Untitled Self-Portrait: 3/4 View
Oil on Canvas
THE ART OF THE SELF-PORTRAIT: SEEING AND BEING
In conjunction with the show of the late William Segal’s works on display at MAS until late spring.
As we embark on this adventure of a project of self-introspection together, we may concentrate on the fact that the work is solo, independent, and up to you. I have no restraints on medium or size really or whether it is virtually painted, created, or drawn. I have no rules, regulations, or requests. Here, I do outline some helpful guidelines and give some examples. I am available for support in materials and what supplies might be helpful. I am skilled in many mediums and can offer my expertise to you personally through the upcoming zoom classes. Here, we will begin with some examples of current artists, many of whom are my friends.
For more information on the self-portrait, it would be helpful to read the MAS weblog piece I wrote on self-portraits. In this piece, there are more examples (many historical) of the self-portrait, including a link to all of Van Gogh’s self-portraits.
Here is Bo Bartlett’s self-portrait in the bathroom in Florence during a time of great change and uncertainty in his life while he was traveling abroad. He generously allowed me to use this example. This was done on paper in gouache with three colors- yellow ochre, white, and black. He describes how he was able to get the sense of color through temperature. There is no red and no blue. The warmth is in the yellow, and the cool is in the black.
Here is Kate Lehman’s self-portrait below. She is a contemporary American artist. She was also happy to lend her image to our studies. Her self portrait has such a strong sentiment to me regarding the depth of inward gazing and the pandemic quality of strangeness of our experience, which is very much wordless. The best way to view this painting is through Kate Lehman’s Instagram. It is painted on a small piece of copper in oil. It is quite haunting.
Below, I provide another contemporary American artist in Cleveland who has been chosen to show in the esteemed BP Portrait Show in London, Frank Oriti. His work is impeccable, and as a realist he leaves no detail unaccounted for, which is, like Norman Rockwell and others in this realist genre, the evidence of their existence. His work is satisfyingly both modern and classic.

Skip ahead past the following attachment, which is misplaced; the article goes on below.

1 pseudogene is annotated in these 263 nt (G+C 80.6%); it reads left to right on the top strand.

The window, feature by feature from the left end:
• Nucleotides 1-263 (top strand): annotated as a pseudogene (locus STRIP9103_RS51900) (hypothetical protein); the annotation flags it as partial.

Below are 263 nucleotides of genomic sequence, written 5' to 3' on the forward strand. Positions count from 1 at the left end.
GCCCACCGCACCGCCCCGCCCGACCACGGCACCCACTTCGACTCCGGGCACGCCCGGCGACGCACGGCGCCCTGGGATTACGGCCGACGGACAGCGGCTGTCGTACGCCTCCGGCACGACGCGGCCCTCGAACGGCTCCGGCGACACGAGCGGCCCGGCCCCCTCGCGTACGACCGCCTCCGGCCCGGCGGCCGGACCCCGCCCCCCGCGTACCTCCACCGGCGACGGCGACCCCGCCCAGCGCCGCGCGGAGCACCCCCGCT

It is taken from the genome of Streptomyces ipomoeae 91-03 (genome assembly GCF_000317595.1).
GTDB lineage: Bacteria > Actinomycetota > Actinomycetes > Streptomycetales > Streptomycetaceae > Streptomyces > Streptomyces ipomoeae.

Here is an example of my friend Amaya Gurpide’s self-portrait. She is primarily a draughtsman; she draws her work in graphite or charcoal. Actually, she’s a painter; she paints with graphite and charcoal. She achieves painting effects with her tools, and her emotive effects are unparalleled. She permitted us to use this one.
Each Monday, we can share our progress (or not). I can be available to help solve problems and add my expertise. I have decided to do a series of three self-portraits; I am involved in a rigorous, online, painting-a-day class with Duane Keiser, an artist from Richmond, Virginia, where I was born and raised. Since I’ll be painting every day throughout the month, I figured I could insert three self-portraits and meet both requirements. Here is my first one; I’ve included the process shots. One of the important aspects of our project together is the vulnerability to share our work even though it feels wrong, unfinished, or ‘not good enough.’ Those attitudes are a detriment to creating and serve no good, so I begin with putting mine out here. I felt the way this looks, so I am satisfied by the hour and a half of the work I did.
Even if you do not sign up for these classes or plan to skip this portrait class and do a still life or landscape class, please consider doing your own work. The end goal is the process of looking, seeing, being. Stillness and introspection; how do I feel today? What do I look like at this time? How can I express my expression?
Thank you for joining me here.
Curator of Art